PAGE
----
THE 12 DOORS
Le 12 Porte (The 12 Doors) is a wooden installation located in Geroli, Terragnolo (Italy). The structure was designed and built in just three days during the CampoSaz 16:16 Geroli self-construction workshop.
The project was born from a dual purpose: on one hand, the structure had to become a new landmark for a valley usually overlooked by tourists and abandoned by locals; on the other, the designers were challenged to use twelve old wooden doors saved from a nearby demolition.
The result is a relatively light architectural object which works both as a landmark and as a "visual machine" for the valley. The twelve doors represent the passing of time, with each door being both an hour of the day and a month of the year. At the same time, the structure resembles a photographic lens which is pointed towards an area in danger of being destroyed by proposed new infrastructure.
Geroli is a village of the Terragnolo municipality, located in the Italian region of Trentino - Sud Tyrol. Counting just 30 buildings and 17 fixed inhabitants, the sole current form of tourism is represented by the families visiting the local relatives during summer. Just like the other villages of Terragnolo, Geroli is facing the danger of a proposed new highway, which would completely change the landscape and character of the valley. The municipality has asked CampoSaz to re-evaluate the tiny village with new structures able to highlight the heritage of the area. One of the new scructures is Le 12 Porte (The 12 Doors).
Other than wood, the team had 13 old white doors available to use for the artwork, seven larger and six thinner. These doors were saved from a house demolition in the nearby area. It was decided then to make them the main feature of the new architectural object.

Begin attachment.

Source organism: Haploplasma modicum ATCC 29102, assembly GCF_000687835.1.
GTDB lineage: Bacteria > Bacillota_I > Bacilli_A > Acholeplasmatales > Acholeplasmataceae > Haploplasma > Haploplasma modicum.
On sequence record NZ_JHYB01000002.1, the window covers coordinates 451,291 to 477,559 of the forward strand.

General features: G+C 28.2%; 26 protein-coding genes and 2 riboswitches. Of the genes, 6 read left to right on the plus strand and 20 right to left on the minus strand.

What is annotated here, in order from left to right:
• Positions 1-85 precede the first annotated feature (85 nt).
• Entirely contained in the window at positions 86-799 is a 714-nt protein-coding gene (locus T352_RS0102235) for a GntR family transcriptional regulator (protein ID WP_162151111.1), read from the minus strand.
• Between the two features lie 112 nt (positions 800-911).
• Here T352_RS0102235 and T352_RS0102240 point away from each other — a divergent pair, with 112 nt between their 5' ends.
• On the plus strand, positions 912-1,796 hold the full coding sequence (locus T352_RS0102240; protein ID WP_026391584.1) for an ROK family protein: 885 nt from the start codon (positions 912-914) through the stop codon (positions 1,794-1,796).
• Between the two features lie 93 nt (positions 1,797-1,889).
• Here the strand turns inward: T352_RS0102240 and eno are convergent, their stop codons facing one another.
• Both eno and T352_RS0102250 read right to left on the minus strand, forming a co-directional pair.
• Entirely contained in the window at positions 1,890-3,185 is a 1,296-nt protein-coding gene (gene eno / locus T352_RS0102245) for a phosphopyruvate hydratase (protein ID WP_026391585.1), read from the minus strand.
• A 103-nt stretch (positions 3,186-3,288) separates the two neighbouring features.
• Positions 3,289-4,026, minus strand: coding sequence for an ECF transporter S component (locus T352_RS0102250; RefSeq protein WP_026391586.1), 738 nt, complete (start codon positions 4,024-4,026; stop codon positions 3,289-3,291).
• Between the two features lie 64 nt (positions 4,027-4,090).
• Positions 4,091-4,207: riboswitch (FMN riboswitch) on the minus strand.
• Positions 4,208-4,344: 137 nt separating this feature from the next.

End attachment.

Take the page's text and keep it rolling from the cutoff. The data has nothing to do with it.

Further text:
●●● CIRCULAR FRAMES
The initial idea was to distribute 12 doors in a circle on the chosen field, in order to represent the hours of the day and the months of the year. The concept then evolved and the door circle was conceived to be put vertically from the ground, resembling a telescope pointed towards the valley. This new configuration thus needed a strong structure to "lift" the doors from the ground. Two wooden dodecagons were built, both featuring an hexagonal reciprocal structure as a reinforcement. The two resulting hexagons turned out to resemble a photographic lens.
●●●● FOUNDATIONS + ANCHORAGE
On the chosen field, foundation were prepared to allow the anchorage of the two circular frames. Four tree trunks were buried in the ground and then connected and reinforced with wooden beams. Eight temporary struts were used to keep the two frames in place.
●●●●● CLOSE THE GAP
The last step in the creation of the "telescope" was to apply the doors to the circular frames. In order to do so, each door was itself framed to allow a much higher stiffness. The 11 reinforced doors were then connected to the hexagons. The twelfth door had to leave space for the small platform at the base.
●●●●●● THE KEY
The sculpture was completed with one last small touch: the only key left from the demolition was hung from the highest door. Each person who worked on the project gave to the floating key a different personal meaning; hopefully the future visitors will do the same.
Presented here is a small selection of pictures taken during inauguration day. We're proud to see the work as something that can be enjoyed both from the outside and the inside. In the landscape it works as a sculpture, while inside it becomes a small "views machine", allowing the visitor to play with different perspectives on the valley.
Project Credits // Design Furio Magaraggia, Giovanni Wegher Construction team Alessandro Busana, Valentina D'ippolito, Furio Magaraggia, Giulio Orsingher, Giovanni Wegher CampoSaz 16:16 team Pietro Ambrosini, Marco Boselli, Alessandro Busana, Daniele Cappelletti, Valentina D'ippolito, Sara Favargiotti, Cristiano Fiorentino, Furio Magaraggia, Marta Morais Miranda, Claudio Moz, Riccardo Onnis, Giulio Orsingher, Teresa Pedretti, Alba Paulì, Andrea Simon, Gudmar Soderin, Enrico Tomassini, Asia Valencic, Giovanni Wegher Photography © Furio Magaraggia, except for chapter "The Key" © Enrico Tomassini Graphics Furio Magaraggia